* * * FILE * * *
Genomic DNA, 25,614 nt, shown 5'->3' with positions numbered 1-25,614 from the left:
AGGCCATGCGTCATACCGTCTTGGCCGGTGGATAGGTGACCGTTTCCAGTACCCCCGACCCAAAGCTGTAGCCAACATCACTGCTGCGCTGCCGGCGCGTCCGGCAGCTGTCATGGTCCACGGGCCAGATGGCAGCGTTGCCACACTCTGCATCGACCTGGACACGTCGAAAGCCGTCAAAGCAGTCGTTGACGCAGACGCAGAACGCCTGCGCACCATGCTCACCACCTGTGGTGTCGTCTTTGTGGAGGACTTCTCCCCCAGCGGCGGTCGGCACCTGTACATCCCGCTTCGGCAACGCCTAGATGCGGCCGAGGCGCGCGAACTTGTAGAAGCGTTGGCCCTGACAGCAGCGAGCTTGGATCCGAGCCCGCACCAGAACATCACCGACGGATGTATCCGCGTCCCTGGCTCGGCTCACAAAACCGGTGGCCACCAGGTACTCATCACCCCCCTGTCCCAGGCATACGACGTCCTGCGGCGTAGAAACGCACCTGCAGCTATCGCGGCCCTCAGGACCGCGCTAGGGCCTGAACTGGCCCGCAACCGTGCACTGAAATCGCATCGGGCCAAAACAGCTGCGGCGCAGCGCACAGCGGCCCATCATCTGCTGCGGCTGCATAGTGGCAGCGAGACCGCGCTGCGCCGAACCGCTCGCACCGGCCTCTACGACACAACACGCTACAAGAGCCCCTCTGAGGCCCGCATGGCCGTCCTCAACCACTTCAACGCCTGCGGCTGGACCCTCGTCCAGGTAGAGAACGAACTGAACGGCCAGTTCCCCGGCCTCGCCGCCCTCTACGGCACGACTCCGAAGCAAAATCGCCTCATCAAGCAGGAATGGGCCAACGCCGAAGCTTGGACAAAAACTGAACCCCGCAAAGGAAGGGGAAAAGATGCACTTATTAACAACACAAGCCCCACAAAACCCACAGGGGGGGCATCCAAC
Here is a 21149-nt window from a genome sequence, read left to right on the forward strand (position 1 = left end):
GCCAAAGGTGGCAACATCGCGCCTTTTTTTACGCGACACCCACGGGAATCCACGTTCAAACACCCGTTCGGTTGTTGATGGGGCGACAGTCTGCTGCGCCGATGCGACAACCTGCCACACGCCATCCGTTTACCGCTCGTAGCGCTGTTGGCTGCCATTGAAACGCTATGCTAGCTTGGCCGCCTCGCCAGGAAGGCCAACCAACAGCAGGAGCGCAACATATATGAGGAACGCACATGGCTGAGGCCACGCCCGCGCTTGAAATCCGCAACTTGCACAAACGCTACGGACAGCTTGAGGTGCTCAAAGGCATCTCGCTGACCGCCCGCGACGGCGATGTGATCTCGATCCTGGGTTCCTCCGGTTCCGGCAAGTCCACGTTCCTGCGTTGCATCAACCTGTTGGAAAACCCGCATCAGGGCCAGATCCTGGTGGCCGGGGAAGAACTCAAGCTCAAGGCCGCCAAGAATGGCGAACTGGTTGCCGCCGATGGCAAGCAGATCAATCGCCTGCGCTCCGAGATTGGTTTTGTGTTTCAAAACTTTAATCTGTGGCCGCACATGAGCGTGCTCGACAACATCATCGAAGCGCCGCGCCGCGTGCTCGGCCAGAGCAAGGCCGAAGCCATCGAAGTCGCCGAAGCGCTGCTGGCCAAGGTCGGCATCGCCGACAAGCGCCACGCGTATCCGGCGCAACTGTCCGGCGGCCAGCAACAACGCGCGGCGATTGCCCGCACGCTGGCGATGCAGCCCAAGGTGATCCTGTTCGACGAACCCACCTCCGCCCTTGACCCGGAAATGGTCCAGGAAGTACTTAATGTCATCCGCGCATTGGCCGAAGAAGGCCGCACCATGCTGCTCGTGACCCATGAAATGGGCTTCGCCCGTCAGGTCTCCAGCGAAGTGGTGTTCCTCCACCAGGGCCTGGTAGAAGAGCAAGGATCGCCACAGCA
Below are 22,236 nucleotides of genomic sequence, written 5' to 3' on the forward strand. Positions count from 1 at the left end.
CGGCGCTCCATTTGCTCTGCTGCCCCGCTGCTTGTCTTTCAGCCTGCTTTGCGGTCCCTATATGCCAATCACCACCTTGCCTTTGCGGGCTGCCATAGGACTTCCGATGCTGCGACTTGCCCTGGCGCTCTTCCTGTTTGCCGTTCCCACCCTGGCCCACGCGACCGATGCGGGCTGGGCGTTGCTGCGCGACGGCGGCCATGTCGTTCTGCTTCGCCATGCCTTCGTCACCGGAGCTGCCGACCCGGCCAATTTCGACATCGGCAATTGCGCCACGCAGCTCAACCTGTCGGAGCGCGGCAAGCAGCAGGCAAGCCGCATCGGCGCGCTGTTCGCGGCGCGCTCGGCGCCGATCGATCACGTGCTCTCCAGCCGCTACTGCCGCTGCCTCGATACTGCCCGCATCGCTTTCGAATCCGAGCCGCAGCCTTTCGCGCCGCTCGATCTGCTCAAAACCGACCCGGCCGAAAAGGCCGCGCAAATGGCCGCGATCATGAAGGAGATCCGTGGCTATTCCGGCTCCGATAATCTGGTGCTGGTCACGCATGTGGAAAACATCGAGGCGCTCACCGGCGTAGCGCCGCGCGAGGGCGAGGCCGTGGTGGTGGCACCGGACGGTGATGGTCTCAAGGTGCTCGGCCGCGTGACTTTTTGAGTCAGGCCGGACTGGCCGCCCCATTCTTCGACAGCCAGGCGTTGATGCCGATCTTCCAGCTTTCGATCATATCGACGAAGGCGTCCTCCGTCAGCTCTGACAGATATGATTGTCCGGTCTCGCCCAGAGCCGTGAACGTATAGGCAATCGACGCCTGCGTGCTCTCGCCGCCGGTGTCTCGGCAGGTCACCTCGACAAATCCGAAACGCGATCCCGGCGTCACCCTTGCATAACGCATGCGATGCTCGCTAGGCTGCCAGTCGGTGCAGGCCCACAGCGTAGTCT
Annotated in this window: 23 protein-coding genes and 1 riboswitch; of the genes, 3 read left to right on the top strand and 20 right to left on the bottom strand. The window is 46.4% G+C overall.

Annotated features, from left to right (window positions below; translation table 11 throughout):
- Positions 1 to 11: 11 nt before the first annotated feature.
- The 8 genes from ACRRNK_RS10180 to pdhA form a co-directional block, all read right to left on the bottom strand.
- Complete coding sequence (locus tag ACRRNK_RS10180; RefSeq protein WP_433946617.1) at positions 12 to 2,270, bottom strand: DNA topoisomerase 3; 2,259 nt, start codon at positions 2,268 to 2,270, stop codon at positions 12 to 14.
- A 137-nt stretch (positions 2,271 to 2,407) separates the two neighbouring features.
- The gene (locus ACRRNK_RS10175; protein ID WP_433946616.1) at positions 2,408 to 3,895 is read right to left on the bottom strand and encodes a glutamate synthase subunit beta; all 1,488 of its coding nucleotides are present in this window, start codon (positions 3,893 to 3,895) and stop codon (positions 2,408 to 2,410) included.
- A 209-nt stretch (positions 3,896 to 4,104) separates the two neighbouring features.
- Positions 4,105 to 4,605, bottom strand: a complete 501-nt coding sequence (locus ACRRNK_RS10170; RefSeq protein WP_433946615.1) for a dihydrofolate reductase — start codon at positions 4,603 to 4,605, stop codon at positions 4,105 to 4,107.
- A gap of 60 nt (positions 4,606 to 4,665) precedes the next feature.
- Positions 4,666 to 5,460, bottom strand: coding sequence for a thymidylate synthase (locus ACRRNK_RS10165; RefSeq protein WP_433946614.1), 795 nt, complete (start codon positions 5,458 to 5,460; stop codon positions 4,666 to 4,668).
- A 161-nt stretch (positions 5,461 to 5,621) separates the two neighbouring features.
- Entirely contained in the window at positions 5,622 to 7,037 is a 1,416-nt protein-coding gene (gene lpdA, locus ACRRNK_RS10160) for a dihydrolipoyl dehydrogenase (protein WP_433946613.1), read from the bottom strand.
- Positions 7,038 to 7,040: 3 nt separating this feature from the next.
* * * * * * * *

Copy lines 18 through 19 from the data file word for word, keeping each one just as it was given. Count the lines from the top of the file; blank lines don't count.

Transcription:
- A 161-nt stretch (positions 5,461 to 5,621) separates the two neighbouring features.
- Entirely contained in the window at positions 5,622 to 7,037 is a 1,416-nt protein-coding gene (gene lpdA, locus ACRRNK_RS10160) for a dihydrolipoyl dehydrogenase (protein WP_433946613.1), read from the bottom strand.